The Great Change

Acquaint thyself with God. . . .
Admitted once to his embrace,
Thou shalt perceive that thou wast blind before.

When Wilberforce had extended his invitation to Milner, he was unaware that Milner had any deeper principles. He did not learn that this was so until the two dined together in Scarborough before leaving England. The conversation turned to an evangelical, the Reverend James Stillingfleet, the rector of Hotham. Wilberforce spoke of him as “a good man, but one who carried things too far.” “Not a bit too far,” Milner replied.

“This declaration greatly surprised me,” Wilberforce recalled, “and it was agreed that at some future time we would talk the matter over. Had I known at first what his opinions were, it would have decided me against [t]aking him [abroad]. . . . Yet . . . a gracious hand leads us in ways that we know not, and blesses us not only without, but even against, our plans and inclinations.”

Wilberforce himself proved to be the catalyst for this discovery. He recalled,

“Milner was a sincere believer, and when I let loose, as I sometimes did, my skeptical opinions, or treated with ridicule the principles of vital religion, he combated my objections, and would say, ‘Wilberforce, I don’t pretend to be a match for you in this sort of running fire; but if you really wish to discuss these topics in a serious and argumentative manner, I shall be most happy to enter on them with you.’ ”

Wilberforce’s tendency to condemn evangelical beliefs had probably been increased by his attendance at Lindsey’s chapel. He said he went there

“not from any preference for [Lindsey’s] peculiar doctrines, for in this, except on some great festivals, his preaching differed little from that which was then common amongst the London clergy, but because he seemed more earnest and practical than others.”

Moreover, Wilberforce’s recollections now of the years spent with his aunt and uncle had left in my mind a prejudice against their kind of religion as enthusiastic and carrying matters to excess. It was with no small surprise I found [Milner’s] principles and views were the same with those of the clergymen who were called methodistical. This led to renewed discussions, and Milner (never backward in avowing his opinions, or entering into religious conversation) justified his principles by referring to the word of God.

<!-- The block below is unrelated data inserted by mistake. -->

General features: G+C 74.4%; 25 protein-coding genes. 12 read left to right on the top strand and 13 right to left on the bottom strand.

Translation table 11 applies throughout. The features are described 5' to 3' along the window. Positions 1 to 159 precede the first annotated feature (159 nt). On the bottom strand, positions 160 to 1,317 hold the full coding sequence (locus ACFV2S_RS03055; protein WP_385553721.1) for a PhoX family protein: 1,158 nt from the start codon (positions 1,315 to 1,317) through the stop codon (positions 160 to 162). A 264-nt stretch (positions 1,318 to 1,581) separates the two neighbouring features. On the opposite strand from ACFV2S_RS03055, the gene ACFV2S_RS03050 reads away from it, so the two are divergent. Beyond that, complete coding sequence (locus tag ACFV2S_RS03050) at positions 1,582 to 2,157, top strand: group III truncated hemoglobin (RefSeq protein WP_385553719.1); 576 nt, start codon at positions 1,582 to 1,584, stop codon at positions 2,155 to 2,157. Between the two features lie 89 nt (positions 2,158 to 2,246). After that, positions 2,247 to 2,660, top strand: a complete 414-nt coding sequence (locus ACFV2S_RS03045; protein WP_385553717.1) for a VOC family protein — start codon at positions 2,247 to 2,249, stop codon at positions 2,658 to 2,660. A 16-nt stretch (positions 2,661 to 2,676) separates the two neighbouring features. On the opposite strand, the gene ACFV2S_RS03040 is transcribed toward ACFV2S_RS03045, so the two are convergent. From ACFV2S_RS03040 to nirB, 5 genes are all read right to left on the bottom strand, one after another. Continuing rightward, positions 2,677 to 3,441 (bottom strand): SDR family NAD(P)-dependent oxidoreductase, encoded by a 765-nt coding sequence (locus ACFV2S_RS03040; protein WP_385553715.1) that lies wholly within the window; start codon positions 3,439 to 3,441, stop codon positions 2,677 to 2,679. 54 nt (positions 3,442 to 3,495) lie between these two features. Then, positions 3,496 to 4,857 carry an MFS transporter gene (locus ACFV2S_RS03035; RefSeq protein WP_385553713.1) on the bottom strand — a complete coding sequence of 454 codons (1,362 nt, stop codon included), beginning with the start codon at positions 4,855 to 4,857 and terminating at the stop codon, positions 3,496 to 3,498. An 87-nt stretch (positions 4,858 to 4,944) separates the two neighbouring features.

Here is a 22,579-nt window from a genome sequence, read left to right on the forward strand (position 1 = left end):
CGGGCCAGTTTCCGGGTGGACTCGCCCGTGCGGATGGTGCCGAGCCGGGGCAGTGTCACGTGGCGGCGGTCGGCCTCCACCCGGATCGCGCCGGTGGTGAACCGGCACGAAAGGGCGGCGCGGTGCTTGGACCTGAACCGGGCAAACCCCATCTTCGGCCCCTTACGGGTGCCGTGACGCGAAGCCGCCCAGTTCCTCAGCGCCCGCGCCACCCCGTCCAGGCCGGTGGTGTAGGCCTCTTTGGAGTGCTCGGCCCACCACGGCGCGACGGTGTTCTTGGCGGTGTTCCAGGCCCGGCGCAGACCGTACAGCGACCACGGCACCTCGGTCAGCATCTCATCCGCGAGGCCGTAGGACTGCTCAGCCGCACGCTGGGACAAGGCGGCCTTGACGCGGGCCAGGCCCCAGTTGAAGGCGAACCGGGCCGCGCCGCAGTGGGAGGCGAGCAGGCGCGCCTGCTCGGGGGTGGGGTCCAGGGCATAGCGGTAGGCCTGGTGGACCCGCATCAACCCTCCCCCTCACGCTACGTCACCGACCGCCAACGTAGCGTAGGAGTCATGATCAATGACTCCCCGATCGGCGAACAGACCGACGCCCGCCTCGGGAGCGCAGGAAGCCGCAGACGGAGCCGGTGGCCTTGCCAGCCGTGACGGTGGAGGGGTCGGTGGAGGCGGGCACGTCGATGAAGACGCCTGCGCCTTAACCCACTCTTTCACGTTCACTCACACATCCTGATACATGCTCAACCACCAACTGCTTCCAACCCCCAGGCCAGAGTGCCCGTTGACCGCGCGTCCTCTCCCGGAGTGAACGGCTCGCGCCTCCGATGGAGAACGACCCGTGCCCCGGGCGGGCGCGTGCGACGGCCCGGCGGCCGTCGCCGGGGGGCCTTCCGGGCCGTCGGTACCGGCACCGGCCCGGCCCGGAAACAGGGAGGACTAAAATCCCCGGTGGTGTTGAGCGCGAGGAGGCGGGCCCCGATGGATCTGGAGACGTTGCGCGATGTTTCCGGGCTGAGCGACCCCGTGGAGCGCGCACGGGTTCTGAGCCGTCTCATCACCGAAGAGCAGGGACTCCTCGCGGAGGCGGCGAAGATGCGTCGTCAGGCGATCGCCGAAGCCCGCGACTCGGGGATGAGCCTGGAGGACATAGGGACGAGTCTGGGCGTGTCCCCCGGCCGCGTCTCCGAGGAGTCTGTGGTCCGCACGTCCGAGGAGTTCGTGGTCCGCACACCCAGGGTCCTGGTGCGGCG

Before leaving Nice, Wilberforce noticed a book his cousin Bessy Smith had left lying on a table in their quarters. It was Philip Doddridge’s Rise and Progress of Religion in the Soul. He picked it up and asked Milner what he thought of it.

“It is one of the best books ever written,” Milner replied. “Let us take it with us and read it on our journey.”

John 1: 1-5
In the beginning, was the Word, and the Word was with God, and the Word was God. The same was in the beginning with God. All things were made by him, and without him was not anything made that was made. In him was life, and the life was the light of men. And the light shineth in darkness; and the darkness comprehended it not.


Dig Deeper


For complete documentation of all sources consulted for this book, readers should consult the first edition (published by NavPress in 2002). Suffice it to say, I have drawn a great deal on the massive five-volume Life of William Wilberforce (1838), written by Robert Isaac and Samuel Wilberforce. John Harford’s classic work, Recollections of William Wilberforce (1864), has also been of great utility, as has Sir James Stephen’s most valuable Edinburgh Review essay.

For other books that have been helpful in the writing of this book, refer to the list in the bibliography that follows.